With that, we've looked at the idea of front-running new markets that we might be getting to and creating a way -- efficient way and cost-effective way to being able to start building visibility in the market to a broader footprint over time. And using the LPGA a little bit, but we've actually -- this last year, we're on 3 -- or 2 new golf bags that are on tour year-round out on the LPGA. What we recognize there is 77% of those individuals that participate in a pro-am and participate as business owners in pro-ams are CEOs or business owners. So we're tapping a market that allows us to, one, create an experience. We're also getting our brand out in front of us without being -- going TV and media-wise. But we're creating environments to build relationships with our referral channels, and then ultimately, two, begin to expand and create avenues where the brand of BBSI and mybbsi are being visual -- are being seen by those people that might be our audience, either today or in the future, and creating more of a curiosity approach.

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William J. Dezellem, Tieton Capital Management, LLC - President, CIO and Chief Compliance Officer [35]

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And you had also mentioned that your referral relationships were widening. Would you talk about that and really what you mean when you state that?

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Michael L. Elich, Barrett Business Services, Inc. - CEO, President & Director [36]

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When I look at somebody that is a -- potentially a person that's aligned and a trusted adviser to a business owner, when we first meet them, we would probably tier them as a Tier 1 referral partner, and that individual probably can kind of get who we are. They see us. It's maybe an opportunity for them to create business for themselves, but it tends to be a little more transactional. So as we recognize the work we have to do through education and through helping them see maybe the opportunity through a different lens, we spend a lot of time working with that -- those individuals, both in local markets, in micro regions throughout our network of branches. And then on a more global basis, as we get to a point where we're doing business and they're starting to get to understand our value proposition, we'll bring them into environments to help them see the product through the eyes of their own business, if that makes sense. So if you think of somebody that might own an accounting firm or a law firm or an insurance agency, they're running a business. And rather than help them see the product as it may be explained, we'll bring them into a similar environment that we bring our business owners into. And when we do that, they actually start to see the product from the inside out and start to really understand the nature of what we're trying to do. From there, we double back, and we'll tend to work with their internal organization to help mature and help them understand it. That might lead us to a tier -- a Level 2 or Tier 2 referral partner that, at that time, now all of a sudden, becomes one of those areas where we've got to still handle them a little bit, but they're catching on, and they're getting there. If we can now evolve that relationship from Tier 2 to Tier 3, you get the Tier 3 referral partner that probably understands and can articulate our value proposition as well as we can. Now they're really doing work for us in the market.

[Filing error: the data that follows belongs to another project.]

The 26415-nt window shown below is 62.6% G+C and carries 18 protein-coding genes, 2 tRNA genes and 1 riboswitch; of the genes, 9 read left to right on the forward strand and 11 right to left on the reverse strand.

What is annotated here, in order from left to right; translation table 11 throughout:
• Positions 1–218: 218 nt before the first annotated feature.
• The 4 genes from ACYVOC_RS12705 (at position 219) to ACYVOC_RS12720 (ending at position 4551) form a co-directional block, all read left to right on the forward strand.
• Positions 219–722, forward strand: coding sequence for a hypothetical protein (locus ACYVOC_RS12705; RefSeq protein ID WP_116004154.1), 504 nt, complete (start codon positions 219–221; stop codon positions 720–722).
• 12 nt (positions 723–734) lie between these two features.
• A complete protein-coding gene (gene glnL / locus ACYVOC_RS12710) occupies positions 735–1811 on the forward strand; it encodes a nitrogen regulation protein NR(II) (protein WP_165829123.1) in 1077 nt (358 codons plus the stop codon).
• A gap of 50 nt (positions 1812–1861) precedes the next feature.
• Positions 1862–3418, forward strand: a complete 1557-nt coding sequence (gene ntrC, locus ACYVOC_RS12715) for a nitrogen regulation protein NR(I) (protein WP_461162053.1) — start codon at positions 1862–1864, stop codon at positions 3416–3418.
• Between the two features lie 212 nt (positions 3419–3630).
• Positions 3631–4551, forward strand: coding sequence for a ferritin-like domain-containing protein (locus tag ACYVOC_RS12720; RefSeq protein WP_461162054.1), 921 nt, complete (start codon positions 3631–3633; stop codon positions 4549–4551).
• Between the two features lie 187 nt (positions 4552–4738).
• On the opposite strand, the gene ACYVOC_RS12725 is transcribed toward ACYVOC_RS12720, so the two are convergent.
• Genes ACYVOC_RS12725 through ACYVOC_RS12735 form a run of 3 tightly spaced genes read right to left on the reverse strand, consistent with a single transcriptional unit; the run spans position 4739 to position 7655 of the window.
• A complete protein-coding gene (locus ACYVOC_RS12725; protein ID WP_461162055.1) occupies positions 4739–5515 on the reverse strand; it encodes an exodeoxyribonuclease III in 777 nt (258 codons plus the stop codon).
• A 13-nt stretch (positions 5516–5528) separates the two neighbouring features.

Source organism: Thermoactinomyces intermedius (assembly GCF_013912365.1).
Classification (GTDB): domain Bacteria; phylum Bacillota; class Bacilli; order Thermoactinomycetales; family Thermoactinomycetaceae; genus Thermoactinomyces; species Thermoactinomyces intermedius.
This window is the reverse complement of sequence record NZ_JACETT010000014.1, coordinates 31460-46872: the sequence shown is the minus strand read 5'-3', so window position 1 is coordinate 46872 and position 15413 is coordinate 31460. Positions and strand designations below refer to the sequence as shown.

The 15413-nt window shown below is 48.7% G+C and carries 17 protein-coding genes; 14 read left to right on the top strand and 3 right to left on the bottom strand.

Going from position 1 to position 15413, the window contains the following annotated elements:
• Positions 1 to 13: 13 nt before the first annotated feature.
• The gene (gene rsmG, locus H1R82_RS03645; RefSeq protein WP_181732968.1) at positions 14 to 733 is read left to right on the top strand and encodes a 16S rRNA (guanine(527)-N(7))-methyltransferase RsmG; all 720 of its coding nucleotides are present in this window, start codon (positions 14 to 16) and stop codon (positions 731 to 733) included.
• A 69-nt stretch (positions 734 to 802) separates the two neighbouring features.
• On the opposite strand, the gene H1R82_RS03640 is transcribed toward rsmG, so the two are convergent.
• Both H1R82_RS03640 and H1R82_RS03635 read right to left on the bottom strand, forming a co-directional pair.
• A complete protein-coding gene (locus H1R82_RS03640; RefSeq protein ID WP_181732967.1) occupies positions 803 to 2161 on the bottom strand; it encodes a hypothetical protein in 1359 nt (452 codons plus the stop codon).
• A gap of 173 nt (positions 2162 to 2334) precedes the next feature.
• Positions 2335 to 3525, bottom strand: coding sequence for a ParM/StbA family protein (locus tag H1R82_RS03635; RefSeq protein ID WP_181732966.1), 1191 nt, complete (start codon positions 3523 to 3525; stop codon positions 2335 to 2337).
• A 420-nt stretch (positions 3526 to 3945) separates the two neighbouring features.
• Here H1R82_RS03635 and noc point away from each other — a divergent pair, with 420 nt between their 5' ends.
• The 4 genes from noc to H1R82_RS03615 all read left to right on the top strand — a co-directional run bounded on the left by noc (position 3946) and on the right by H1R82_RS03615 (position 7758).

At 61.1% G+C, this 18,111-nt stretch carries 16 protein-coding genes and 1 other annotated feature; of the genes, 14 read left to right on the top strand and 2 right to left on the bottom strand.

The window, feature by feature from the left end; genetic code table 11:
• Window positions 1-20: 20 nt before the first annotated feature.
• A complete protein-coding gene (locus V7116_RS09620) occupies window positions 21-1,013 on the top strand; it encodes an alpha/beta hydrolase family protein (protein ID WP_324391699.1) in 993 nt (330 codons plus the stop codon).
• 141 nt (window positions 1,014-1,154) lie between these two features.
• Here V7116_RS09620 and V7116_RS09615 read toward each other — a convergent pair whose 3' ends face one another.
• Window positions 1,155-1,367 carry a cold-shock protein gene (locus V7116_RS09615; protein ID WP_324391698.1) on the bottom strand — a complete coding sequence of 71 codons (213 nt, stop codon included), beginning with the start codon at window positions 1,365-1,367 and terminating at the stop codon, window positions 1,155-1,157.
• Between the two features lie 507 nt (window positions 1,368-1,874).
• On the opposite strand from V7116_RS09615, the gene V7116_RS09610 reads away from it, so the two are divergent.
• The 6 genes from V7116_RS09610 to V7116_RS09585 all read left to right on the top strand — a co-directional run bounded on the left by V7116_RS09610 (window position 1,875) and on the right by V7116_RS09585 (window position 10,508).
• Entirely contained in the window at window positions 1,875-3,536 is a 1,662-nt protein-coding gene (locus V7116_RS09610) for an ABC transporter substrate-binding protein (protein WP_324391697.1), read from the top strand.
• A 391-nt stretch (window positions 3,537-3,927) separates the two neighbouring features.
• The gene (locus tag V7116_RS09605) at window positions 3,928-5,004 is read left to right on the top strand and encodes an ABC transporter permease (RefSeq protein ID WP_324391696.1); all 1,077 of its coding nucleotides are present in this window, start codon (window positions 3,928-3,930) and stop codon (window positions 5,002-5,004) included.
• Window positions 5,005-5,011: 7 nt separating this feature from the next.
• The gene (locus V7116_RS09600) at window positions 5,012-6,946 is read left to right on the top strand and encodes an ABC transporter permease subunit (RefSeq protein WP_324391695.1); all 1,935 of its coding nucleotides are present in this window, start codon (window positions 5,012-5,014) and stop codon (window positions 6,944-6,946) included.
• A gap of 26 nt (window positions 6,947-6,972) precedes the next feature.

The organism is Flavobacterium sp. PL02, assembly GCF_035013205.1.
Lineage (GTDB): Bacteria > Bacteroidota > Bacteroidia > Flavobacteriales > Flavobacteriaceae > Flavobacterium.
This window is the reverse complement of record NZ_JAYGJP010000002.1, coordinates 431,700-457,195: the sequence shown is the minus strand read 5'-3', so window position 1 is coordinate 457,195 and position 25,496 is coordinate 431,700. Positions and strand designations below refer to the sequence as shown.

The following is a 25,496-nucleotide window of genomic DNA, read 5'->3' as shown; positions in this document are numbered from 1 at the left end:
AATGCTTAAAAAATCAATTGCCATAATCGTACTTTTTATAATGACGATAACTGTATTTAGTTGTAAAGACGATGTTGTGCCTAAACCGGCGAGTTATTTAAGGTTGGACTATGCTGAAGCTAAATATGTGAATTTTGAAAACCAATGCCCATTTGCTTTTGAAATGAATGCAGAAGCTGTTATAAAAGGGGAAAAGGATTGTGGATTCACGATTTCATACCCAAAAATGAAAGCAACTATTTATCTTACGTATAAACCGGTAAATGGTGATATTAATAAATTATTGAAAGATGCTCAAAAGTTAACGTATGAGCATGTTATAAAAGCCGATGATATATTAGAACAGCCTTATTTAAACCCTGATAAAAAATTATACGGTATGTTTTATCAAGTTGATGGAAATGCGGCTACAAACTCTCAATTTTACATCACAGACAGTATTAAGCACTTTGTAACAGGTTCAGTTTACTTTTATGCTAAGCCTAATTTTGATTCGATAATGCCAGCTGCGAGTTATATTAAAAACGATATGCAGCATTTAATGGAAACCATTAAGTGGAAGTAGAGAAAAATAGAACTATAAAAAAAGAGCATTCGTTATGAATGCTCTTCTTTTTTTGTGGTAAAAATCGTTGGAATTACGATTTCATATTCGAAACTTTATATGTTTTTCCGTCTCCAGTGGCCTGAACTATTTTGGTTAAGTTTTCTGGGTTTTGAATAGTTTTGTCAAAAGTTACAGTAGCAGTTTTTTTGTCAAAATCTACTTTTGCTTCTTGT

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William J. Dezellem, Tieton Capital Management, LLC - President, CIO and Chief Compliance Officer [37]

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That's helpful. And so presumably then, you are seeing an increasing number of the partners you would consider Tier 3, and hence, the widening of the relationships.

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Michael L. Elich, Barrett Business Services, Inc. - CEO, President & Director [38]

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Yes. And so one of the areas -- one of the ways we look at that is through yield. And as we look at opportunities that we have presented to us versus the number of conversions or the yield on the original opportunities, that's a little bit of where we then start to stratify, where is that business coming from, from who and then what's our effective yield with different audiences. The one thing that we have also seen in this last quarter and probably a couple of quarters is a significant uptick in referrals from existing clients.

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William J. Dezellem, Tieton Capital Management, LLC - President, CIO and Chief Compliance Officer [39]

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Mike, I think you mentioned in your opening remarks or somewhere in this call that the California yield was less than -- referral channel yield was less than outside of California. So congratulations on having more referrals from existing customers. So what can or needs to be done to improve that referral channel yield in California?